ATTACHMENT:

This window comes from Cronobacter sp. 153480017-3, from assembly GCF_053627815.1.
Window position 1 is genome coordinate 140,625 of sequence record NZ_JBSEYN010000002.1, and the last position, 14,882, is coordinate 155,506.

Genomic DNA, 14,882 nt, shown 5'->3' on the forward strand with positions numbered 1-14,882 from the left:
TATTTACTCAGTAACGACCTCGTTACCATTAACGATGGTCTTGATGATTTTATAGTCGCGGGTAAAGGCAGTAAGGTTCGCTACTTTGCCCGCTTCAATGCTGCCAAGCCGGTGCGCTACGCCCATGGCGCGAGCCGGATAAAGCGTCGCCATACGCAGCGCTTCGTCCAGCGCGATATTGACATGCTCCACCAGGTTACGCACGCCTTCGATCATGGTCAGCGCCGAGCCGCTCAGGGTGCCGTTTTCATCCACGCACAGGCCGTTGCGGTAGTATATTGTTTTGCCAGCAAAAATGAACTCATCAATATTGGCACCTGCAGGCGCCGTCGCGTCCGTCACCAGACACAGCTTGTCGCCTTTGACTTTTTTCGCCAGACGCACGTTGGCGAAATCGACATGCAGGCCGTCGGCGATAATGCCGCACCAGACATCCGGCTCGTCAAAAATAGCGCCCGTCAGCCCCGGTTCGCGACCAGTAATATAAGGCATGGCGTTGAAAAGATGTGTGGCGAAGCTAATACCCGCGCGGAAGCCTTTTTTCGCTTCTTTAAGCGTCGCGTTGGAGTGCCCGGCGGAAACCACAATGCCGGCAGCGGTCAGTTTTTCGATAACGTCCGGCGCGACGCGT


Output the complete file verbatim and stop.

This window comes from Cronobacter sp. 153480017-3, from assembly GCF_053627815.1.
Window position 1 is genome coordinate 140,625 of sequence record NZ_JBSEYN010000002.1, and the last position, 14,882, is coordinate 155,506.

Genomic DNA, 14,882 nt, shown 5'->3' on the forward strand with positions numbered 1-14,882 from the left:
TATTTACTCAGTAACGACCTCGTTACCATTAACGATGGTCTTGATGATTTTATAGTCGCGGGTAAAGGCAGTAAGGTTCGCTACTTTGCCCGCTTCAATGCTGCCAAGCCGGTGCGCTACGCCCATGGCGCGAGCCGGATAAAGCGTCGCCATACGCAGCGCTTCGTCCAGCGCGATATTGACATGCTCCACCAGGTTACGCACGCCTTCGATCATGGTCAGCGCCGAGCCGCTCAGGGTGCCGTTTTCATCCACGCACAGGCCGTTGCGGTAGTATATTGTTTTGCCAGCAAAAATGAACTCATCAATATTGGCACCTGCAGGCGCCGTCGCGTCCGTCACCAGACACAGCTTGTCGCCTTTGACTTTTTTCGCCAGACGCACGTTGGCGAAATCGACATGCAGGCCGTCGGCGATAATGCCGCACCAGACATCCGGCTCGTCAAAAATAGCGCCCGTCAGCCCCGGTTCGCGACCAGTAATATAAGGCATGGCGTTGAAAAGATGTGTGGCGAAGCTAATACCCGCGCGGAAGCCTTTTTTCGCTTCTTTAAGCGTCGCGTTGGAGTGCCCGGCGGAAACCACAATGCCGGCAGCGGTCAGTTTTTCGATAACGTCCGGCGCGACGCGT